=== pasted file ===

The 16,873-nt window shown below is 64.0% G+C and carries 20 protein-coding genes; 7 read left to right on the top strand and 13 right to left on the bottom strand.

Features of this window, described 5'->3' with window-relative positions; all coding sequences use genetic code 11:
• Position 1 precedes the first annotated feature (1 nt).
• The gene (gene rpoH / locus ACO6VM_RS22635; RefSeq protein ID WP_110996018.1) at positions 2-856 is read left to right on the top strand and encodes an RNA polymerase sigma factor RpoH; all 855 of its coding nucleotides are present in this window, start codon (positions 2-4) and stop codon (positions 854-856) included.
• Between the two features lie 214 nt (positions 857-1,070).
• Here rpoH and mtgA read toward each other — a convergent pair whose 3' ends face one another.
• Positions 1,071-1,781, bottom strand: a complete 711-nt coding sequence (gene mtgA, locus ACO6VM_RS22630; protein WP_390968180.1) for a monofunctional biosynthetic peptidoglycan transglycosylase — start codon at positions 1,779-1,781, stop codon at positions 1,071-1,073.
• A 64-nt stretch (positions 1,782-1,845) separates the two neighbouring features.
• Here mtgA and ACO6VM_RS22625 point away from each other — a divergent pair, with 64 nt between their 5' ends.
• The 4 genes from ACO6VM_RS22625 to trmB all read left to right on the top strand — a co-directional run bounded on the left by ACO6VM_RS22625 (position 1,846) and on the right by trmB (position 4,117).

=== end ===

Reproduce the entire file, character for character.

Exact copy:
The 16,873-nt window shown below is 64.0% G+C and carries 20 protein-coding genes; 7 read left to right on the top strand and 13 right to left on the bottom strand.

Features of this window, described 5'->3' with window-relative positions; all coding sequences use genetic code 11:
• Position 1 precedes the first annotated feature (1 nt).
• The gene (gene rpoH / locus ACO6VM_RS22635; RefSeq protein ID WP_110996018.1) at positions 2-856 is read left to right on the top strand and encodes an RNA polymerase sigma factor RpoH; all 855 of its coding nucleotides are present in this window, start codon (positions 2-4) and stop codon (positions 854-856) included.
• Between the two features lie 214 nt (positions 857-1,070).
• Here rpoH and mtgA read toward each other — a convergent pair whose 3' ends face one another.
• Positions 1,071-1,781, bottom strand: a complete 711-nt coding sequence (gene mtgA, locus ACO6VM_RS22630; protein WP_390968180.1) for a monofunctional biosynthetic peptidoglycan transglycosylase — start codon at positions 1,779-1,781, stop codon at positions 1,071-1,073.
• A 64-nt stretch (positions 1,782-1,845) separates the two neighbouring features.
• Here mtgA and ACO6VM_RS22625 point away from each other — a divergent pair, with 64 nt between their 5' ends.
• The 4 genes from ACO6VM_RS22625 to trmB all read left to right on the top strand — a co-directional run bounded on the left by ACO6VM_RS22625 (position 1,846) and on the right by trmB (position 4,117).